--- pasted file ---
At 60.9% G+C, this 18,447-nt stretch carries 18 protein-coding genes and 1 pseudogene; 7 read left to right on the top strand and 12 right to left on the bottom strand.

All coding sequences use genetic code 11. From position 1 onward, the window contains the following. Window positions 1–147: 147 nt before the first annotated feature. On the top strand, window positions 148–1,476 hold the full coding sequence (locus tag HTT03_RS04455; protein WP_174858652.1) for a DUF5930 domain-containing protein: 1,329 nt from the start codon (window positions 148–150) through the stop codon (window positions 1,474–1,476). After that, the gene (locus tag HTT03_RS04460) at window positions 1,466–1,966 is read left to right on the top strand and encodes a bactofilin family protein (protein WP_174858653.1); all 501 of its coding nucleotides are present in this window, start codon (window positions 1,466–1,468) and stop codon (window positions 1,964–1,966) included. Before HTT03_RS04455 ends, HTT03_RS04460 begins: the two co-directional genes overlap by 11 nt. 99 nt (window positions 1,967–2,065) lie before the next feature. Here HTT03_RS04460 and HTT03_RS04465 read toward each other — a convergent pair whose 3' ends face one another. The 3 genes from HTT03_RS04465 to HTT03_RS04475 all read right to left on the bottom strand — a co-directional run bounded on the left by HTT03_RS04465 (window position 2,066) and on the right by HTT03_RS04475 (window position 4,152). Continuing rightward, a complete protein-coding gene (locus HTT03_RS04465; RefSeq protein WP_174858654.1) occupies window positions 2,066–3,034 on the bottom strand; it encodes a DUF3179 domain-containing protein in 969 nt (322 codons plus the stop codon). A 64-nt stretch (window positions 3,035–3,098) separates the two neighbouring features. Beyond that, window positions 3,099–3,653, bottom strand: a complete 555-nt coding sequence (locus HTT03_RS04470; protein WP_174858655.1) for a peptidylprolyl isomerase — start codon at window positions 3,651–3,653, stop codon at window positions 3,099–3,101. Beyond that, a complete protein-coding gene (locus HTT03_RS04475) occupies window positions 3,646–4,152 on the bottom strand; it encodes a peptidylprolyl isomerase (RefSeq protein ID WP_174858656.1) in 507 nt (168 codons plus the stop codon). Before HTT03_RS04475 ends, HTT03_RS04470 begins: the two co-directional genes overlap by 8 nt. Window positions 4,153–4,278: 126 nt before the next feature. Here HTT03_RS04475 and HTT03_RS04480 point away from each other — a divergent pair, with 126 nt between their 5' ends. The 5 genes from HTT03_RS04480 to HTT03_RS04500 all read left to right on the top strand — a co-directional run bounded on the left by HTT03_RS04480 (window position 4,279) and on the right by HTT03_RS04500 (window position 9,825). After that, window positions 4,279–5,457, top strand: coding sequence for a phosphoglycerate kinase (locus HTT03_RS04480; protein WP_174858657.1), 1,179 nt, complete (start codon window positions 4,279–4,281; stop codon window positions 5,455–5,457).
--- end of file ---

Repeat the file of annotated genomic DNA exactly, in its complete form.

At 60.9% G+C, this 18,447-nt stretch carries 18 protein-coding genes and 1 pseudogene; 7 read left to right on the top strand and 12 right to left on the bottom strand.

All coding sequences use genetic code 11. From position 1 onward, the window contains the following. Window positions 1–147: 147 nt before the first annotated feature. On the top strand, window positions 148–1,476 hold the full coding sequence (locus tag HTT03_RS04455; protein WP_174858652.1) for a DUF5930 domain-containing protein: 1,329 nt from the start codon (window positions 148–150) through the stop codon (window positions 1,474–1,476). After that, the gene (locus tag HTT03_RS04460) at window positions 1,466–1,966 is read left to right on the top strand and encodes a bactofilin family protein (protein WP_174858653.1); all 501 of its coding nucleotides are present in this window, start codon (window positions 1,466–1,468) and stop codon (window positions 1,964–1,966) included. Before HTT03_RS04455 ends, HTT03_RS04460 begins: the two co-directional genes overlap by 11 nt. 99 nt (window positions 1,967–2,065) lie before the next feature. Here HTT03_RS04460 and HTT03_RS04465 read toward each other — a convergent pair whose 3' ends face one another. The 3 genes from HTT03_RS04465 to HTT03_RS04475 all read right to left on the bottom strand — a co-directional run bounded on the left by HTT03_RS04465 (window position 2,066) and on the right by HTT03_RS04475 (window position 4,152). Continuing rightward, a complete protein-coding gene (locus HTT03_RS04465; RefSeq protein WP_174858654.1) occupies window positions 2,066–3,034 on the bottom strand; it encodes a DUF3179 domain-containing protein in 969 nt (322 codons plus the stop codon). A 64-nt stretch (window positions 3,035–3,098) separates the two neighbouring features. Beyond that, window positions 3,099–3,653, bottom strand: a complete 555-nt coding sequence (locus HTT03_RS04470; protein WP_174858655.1) for a peptidylprolyl isomerase — start codon at window positions 3,651–3,653, stop codon at window positions 3,099–3,101. Beyond that, a complete protein-coding gene (locus HTT03_RS04475) occupies window positions 3,646–4,152 on the bottom strand; it encodes a peptidylprolyl isomerase (RefSeq protein ID WP_174858656.1) in 507 nt (168 codons plus the stop codon). Before HTT03_RS04475 ends, HTT03_RS04470 begins: the two co-directional genes overlap by 8 nt. Window positions 4,153–4,278: 126 nt before the next feature. Here HTT03_RS04475 and HTT03_RS04480 point away from each other — a divergent pair, with 126 nt between their 5' ends. The 5 genes from HTT03_RS04480 to HTT03_RS04500 all read left to right on the top strand — a co-directional run bounded on the left by HTT03_RS04480 (window position 4,279) and on the right by HTT03_RS04500 (window position 9,825). After that, window positions 4,279–5,457, top strand: coding sequence for a phosphoglycerate kinase (locus HTT03_RS04480; protein WP_174858657.1), 1,179 nt, complete (start codon window positions 4,279–4,281; stop codon window positions 5,455–5,457).